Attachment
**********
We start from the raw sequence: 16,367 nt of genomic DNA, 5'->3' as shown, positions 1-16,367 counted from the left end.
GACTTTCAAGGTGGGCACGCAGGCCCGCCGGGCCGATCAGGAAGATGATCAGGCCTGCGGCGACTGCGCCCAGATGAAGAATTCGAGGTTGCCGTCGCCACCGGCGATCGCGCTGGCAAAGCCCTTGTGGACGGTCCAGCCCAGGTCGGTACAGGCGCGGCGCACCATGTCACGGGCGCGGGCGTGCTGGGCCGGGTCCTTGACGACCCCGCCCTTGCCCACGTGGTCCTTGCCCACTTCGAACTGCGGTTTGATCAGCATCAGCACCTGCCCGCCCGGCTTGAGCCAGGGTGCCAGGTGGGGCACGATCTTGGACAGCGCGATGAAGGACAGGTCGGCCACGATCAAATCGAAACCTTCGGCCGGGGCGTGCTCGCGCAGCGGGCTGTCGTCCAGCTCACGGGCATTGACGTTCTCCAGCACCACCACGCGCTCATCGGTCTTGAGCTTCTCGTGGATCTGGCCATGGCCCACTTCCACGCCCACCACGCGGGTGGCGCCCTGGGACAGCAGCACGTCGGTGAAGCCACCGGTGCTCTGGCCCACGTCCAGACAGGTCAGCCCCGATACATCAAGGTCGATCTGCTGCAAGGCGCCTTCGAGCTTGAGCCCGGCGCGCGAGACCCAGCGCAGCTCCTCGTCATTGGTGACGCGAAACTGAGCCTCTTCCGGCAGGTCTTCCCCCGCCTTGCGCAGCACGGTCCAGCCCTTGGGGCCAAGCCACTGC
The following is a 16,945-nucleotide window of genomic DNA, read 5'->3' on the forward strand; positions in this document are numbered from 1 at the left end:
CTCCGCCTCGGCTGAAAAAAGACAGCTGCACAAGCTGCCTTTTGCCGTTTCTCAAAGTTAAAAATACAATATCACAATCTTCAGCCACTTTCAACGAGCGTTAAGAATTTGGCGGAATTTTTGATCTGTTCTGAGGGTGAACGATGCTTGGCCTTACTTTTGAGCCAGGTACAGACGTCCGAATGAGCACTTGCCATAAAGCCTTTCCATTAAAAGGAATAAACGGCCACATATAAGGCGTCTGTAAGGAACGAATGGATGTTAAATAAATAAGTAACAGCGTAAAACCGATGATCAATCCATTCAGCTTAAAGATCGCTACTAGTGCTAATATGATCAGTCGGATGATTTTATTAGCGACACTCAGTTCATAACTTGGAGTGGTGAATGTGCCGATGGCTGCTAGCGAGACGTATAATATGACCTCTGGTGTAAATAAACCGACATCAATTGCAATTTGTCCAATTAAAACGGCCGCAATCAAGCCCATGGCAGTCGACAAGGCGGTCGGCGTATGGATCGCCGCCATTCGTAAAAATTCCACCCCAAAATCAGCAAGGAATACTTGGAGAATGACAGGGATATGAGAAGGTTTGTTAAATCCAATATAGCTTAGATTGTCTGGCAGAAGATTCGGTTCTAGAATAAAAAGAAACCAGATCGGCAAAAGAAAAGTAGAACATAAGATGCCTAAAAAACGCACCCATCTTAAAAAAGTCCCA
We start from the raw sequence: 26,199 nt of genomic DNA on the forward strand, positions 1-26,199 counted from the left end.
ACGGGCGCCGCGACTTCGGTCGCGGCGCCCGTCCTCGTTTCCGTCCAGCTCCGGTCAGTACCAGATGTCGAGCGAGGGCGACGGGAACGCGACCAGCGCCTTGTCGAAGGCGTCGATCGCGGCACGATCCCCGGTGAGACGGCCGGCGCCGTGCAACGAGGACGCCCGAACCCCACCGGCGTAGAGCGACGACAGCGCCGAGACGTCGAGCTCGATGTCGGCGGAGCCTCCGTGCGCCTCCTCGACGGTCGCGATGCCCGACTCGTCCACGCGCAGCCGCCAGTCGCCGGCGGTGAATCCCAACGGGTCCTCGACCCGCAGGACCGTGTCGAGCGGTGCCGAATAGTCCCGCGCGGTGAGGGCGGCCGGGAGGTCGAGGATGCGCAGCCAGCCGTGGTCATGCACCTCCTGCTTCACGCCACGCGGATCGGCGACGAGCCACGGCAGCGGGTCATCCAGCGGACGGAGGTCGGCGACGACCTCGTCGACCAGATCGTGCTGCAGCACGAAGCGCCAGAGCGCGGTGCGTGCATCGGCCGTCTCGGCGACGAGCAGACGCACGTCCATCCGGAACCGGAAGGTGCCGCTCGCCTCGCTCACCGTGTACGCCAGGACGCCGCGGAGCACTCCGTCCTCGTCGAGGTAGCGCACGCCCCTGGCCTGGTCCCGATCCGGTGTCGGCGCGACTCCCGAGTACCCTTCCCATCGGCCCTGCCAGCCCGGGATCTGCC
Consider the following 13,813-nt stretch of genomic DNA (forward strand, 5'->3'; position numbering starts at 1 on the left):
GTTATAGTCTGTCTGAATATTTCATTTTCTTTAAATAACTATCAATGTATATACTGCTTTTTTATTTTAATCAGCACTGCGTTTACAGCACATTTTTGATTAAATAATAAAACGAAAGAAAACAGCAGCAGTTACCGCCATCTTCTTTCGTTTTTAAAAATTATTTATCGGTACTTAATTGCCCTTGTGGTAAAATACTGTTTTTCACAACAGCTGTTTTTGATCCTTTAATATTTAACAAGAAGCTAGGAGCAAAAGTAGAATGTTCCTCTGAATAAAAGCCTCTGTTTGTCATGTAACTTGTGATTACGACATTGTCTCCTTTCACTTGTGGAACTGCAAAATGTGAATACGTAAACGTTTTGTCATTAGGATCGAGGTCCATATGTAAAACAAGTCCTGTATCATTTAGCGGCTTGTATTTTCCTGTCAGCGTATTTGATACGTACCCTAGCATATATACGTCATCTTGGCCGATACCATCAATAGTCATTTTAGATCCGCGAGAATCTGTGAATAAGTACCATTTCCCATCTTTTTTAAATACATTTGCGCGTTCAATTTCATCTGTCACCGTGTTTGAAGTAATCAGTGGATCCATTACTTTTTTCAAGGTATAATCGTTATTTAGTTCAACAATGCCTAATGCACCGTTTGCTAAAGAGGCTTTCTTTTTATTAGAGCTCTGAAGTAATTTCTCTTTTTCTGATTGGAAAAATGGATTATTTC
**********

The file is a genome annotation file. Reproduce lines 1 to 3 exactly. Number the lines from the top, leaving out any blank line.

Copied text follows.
We start from the raw sequence: 16,367 nt of genomic DNA, 5'->3' as shown, positions 1-16,367 counted from the left end.
GACTTTCAAGGTGGGCACGCAGGCCCGCCGGGCCGATCAGGAAGATGATCAGGCCTGCGGCGACTGCGCCCAGATGAAGAATTCGAGGTTGCCGTCGCCACCGGCGATCGCGCTGGCAAAGCCCTTGTGGACGGTCCAGCCCAGGTCGGTACAGGCGCGGCGCACCATGTCACGGGCGCGGGCGTGCTGGGCCGGGTCCTTGACGACCCCGCCCTTGCCCACGTGGTCCTTGCCCACTTCGAACTGCGGTTTGATCAGCATCAGCACCTGCCCGCCCGGCTTGAGCCAGGGTGCCAGGTGGGGCACGATCTTGGACAGCGCGATGAAGGACAGGTCGGCCACGATCAAATCGAAACCTTCGGCCGGGGCGTGCTCGCGCAGCGGGCTGTCGTCCAGCTCACGGGCATTGACGTTCTCCAGCACCACCACGCGCTCATCGGTCTTGAGCTTCTCGTGGATCTGGCCATGGCCCACTTCCACGCCCACCACGCGGGTGGCGCCCTGGGACAGCAGCACGTCGGTGAAGCCACCGGTGCTCTGGCCCACGTCCAGACAGGTCAGCCCCGATACATCAAGGTCGATCTGCTGCAAGGCGCCTTCGAGCTTGAGCCCGGCGCGCGAGACCCAGCGCAGCTCCTCGTCATTGGTGACGCGAAACTGAGCCTCTTCCGGCAGGTCTTCCCCCGCCTTGCGCAGCACGGTCCAGCCCTTGGGGCCAAGCCACTGC
The following is a 16,945-nucleotide window of genomic DNA, read 5'->3' on the forward strand; positions in this document are numbered from 1 at the left end: